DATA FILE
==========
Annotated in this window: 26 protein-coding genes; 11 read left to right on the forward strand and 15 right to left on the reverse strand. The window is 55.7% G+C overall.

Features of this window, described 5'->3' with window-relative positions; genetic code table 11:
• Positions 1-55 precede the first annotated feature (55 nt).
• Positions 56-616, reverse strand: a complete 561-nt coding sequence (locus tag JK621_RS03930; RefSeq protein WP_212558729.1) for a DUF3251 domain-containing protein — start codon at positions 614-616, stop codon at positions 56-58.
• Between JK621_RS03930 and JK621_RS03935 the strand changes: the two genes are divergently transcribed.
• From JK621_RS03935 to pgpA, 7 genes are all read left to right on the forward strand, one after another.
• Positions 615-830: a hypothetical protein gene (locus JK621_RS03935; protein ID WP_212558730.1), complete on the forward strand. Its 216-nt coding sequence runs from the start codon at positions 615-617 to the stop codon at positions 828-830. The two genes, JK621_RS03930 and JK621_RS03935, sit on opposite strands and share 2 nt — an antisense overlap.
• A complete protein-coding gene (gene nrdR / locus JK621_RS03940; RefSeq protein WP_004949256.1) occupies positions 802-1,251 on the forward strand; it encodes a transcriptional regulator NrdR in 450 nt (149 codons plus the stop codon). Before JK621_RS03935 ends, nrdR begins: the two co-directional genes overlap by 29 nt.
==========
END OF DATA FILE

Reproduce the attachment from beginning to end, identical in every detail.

Annotated in this window: 26 protein-coding genes; 11 read left to right on the forward strand and 15 right to left on the reverse strand. The window is 55.7% G+C overall.

Features of this window, described 5'->3' with window-relative positions; genetic code table 11:
• Positions 1-55 precede the first annotated feature (55 nt).
• Positions 56-616, reverse strand: a complete 561-nt coding sequence (locus tag JK621_RS03930; RefSeq protein WP_212558729.1) for a DUF3251 domain-containing protein — start codon at positions 614-616, stop codon at positions 56-58.
• Between JK621_RS03930 and JK621_RS03935 the strand changes: the two genes are divergently transcribed.
• From JK621_RS03935 to pgpA, 7 genes are all read left to right on the forward strand, one after another.
• Positions 615-830: a hypothetical protein gene (locus JK621_RS03935; protein ID WP_212558730.1), complete on the forward strand. Its 216-nt coding sequence runs from the start codon at positions 615-617 to the stop codon at positions 828-830. The two genes, JK621_RS03930 and JK621_RS03935, sit on opposite strands and share 2 nt — an antisense overlap.
• A complete protein-coding gene (gene nrdR / locus JK621_RS03940; RefSeq protein WP_004949256.1) occupies positions 802-1,251 on the forward strand; it encodes a transcriptional regulator NrdR in 450 nt (149 codons plus the stop codon). Before JK621_RS03935 ends, nrdR begins: the two co-directional genes overlap by 29 nt.